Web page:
Windows 7 Feature Focus
Windows Troubleshooting is a new software platform that proactively monitors your system and tries to fix any problems that come up. It surfaces through a series of troubleshooters that try to step you through the process of fixing any issues it may have discovered. As with other Action Center functionality, these troubleshooters alert you via the Action Center pop-up window and via the main Action Center control panel. But unlike notifications in previous Windows versions, these alerts won't ever pop-up in your face and disrupt what you're doing.
Secret: Some Windows Troubleshooting tasks actually run at periodic intervals in the background. Others pop-up automatically when the system discovers that something went wrong. A good example of this latter case is an older application that doesn't install correctly in Windows 7; in such a case, a troubleshooting window will appear automatically and ask if you'd like help reinstalling it.
To access the Windows Troubleshooting interface, load Action Center (Start Menu Search, action). As you can see below, there is a prominent Troubleshooting link.
Action Center provides a handy front-end to Windows 7's new Troubleshooting functionality.
When you click this link, the Windows Troubleshooting control panel appears.
Configuring Windows Troubleshooting
Before examining Windows Troubleshooting, however, let's make sure it's configured correctly. The first thing to look at is in the main Troubleshooting control panel. You will see a link at the bottom of the window called Get the most up-to-date troubleshooters from the Windows Online Troubleshooting service. Make sure this option is checked, as Microsoft periodically updates the troubleshooters and releases new troubleshooters.
Now, click the link titled Change settings in the left-side task list. The Change settings interface appears, as seen below. Here, you can actually disabled Windows Troubleshooting, which is not recommended. You can also control whether Windows can find troubleshooters online and whether they should pop-up when you interactively run into a problem. Both of these options should be selected as well.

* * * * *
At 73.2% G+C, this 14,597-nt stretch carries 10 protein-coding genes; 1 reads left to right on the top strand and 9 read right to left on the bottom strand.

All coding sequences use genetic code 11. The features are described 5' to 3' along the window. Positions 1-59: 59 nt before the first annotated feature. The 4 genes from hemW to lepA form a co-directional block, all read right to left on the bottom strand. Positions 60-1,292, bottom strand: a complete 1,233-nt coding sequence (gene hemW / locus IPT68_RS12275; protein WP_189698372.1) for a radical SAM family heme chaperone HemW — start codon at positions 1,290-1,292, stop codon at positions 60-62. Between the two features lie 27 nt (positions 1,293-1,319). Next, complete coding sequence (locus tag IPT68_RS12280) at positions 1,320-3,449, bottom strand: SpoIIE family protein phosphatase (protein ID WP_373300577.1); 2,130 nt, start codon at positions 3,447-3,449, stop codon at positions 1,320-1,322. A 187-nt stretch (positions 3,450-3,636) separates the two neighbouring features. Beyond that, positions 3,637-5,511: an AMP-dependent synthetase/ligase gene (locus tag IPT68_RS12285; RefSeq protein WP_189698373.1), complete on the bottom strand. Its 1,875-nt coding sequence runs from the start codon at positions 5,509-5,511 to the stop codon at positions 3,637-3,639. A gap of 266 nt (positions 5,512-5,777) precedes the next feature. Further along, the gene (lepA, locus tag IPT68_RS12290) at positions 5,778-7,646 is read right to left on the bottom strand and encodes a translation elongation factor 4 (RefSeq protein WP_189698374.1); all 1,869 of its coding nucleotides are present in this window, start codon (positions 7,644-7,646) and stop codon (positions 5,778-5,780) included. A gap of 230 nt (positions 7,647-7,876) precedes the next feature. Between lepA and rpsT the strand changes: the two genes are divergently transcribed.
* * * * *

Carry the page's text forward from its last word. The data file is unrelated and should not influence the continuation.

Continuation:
There are only a handful of Windows Troubleshooting options. Make sure they're correctly configured.
Examining the Troubleshooters
Back in the Troubleshooting control panel, you will see a list of built-in troubleshooter categories, including such things as programs, hardware and sound, network and Internet, appearance and personalization, and system and security. Windows Troubleshooting can't solve every problem you could encounter, but it does try to hit the high points. To see how a typical troubleshooter works, let's try out the Programs troubleshooter.
Troubleshooting offers two links around Programs. The first, for the Programs heading itself, will display a Troubleshoot problems - Programs window when clicked. This interface provides links to all of the troubleshooters in the Programs category.
Windows 7 includes several troubleshooters just for programs.
Note that not all of the troubleshooters are designed to find or fix issues. Some simply provide you with a way to return an application to its default state. For example, you can troubleshoot issues with media files not appearing in Windows Media Player, which is a pretty obvious issue, but there's also a troubleshooter that returns Windows Media Player to its default settings.
When you click on a specific troubleshooter, a troubleshooter window appears. These troubleshooters are essentially wizard-based applications that step you through the process of fixing a specific problem.
Let's figure out why DVDs won't play on this PC.
When you click Next, the wizard tries to figure out what's gone. Next, you'll either see a recommendation or a firm message, like that shown below, that explains the issue.
Ah, that actually does make sense.
If you do solve the problem, you're told to close the troubleshooter or explore additional options. This brings up the Additional Information view, which provides access to other troubleshooting resources, including Help and Support, Windows Communities (online newsgroups that are populated with snobby Microsoft sycophants and should thus be avoided), and a link to find related troubleshooters. There are also links for Remote Assistance (which debuted back in Windows XP), the new Recovery tools, and online support.
Additional Information provides you with other avenues for support.
The Find related troubleshooters link is particularly interesting because it actually searches the available troubleshooters for any that may in fact be related to the issue you just tried to fix. As you can see, it often does a pretty good job of finding related issues.
Didn't find exactly what you wanted? Troubleshooting tries to help.
But wait, there's more...
There's more to learn about Windows Troubleshooting and related technologies in Windows 7, but you'll have to check out Windows 7 Secrets for the rest, including real-world troubleshooting, Troubleshooter Packs, Microsoft FixIt, Problem Steps Recorder, the Windows Recovery Environment, and System Restore. The book is available now from Amazon.com and other booksellers. Click here to find out more about Windows 7 Secrets.